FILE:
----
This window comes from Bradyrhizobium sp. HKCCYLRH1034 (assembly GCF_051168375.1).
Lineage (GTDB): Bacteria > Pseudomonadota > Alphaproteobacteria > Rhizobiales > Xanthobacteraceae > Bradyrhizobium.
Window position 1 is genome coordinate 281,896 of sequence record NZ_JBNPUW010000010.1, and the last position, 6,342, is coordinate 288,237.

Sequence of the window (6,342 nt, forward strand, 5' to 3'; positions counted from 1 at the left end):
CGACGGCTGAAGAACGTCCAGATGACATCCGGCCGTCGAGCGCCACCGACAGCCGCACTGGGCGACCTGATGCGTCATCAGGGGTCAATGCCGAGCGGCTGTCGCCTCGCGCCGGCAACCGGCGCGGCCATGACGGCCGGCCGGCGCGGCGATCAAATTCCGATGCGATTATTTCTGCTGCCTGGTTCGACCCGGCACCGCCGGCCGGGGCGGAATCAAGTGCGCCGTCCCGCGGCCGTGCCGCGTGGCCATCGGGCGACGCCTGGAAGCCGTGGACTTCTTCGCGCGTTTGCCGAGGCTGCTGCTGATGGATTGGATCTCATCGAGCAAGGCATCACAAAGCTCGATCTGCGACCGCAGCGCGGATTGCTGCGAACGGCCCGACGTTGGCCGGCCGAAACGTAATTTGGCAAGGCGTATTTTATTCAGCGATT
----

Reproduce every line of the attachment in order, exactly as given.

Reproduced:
This window comes from Bradyrhizobium sp. HKCCYLRH1034 (assembly GCF_051168375.1).
Lineage (GTDB): Bacteria > Pseudomonadota > Alphaproteobacteria > Rhizobiales > Xanthobacteraceae > Bradyrhizobium.
Window position 1 is genome coordinate 281,896 of sequence record NZ_JBNPUW010000010.1, and the last position, 6,342, is coordinate 288,237.

Sequence of the window (6,342 nt, forward strand, 5' to 3'; positions counted from 1 at the left end):
CGACGGCTGAAGAACGTCCAGATGACATCCGGCCGTCGAGCGCCACCGACAGCCGCACTGGGCGACCTGATGCGTCATCAGGGGTCAATGCCGAGCGGCTGTCGCCTCGCGCCGGCAACCGGCGCGGCCATGACGGCCGGCCGGCGCGGCGATCAAATTCCGATGCGATTATTTCTGCTGCCTGGTTCGACCCGGCACCGCCGGCCGGGGCGGAATCAAGTGCGCCGTCCCGCGGCCGTGCCGCGTGGCCATCGGGCGACGCCTGGAAGCCGTGGACTTCTTCGCGCGTTTGCCGAGGCTGCTGCTGATGGATTGGATCTCATCGAGCAAGGCATCACAAAGCTCGATCTGCGACCGCAGCGCGGATTGCTGCGAACGGCCCGACGTTGGCCGGCCGAAACGTAATTTGGCAAGGCGTATTTTATTCAGCGATT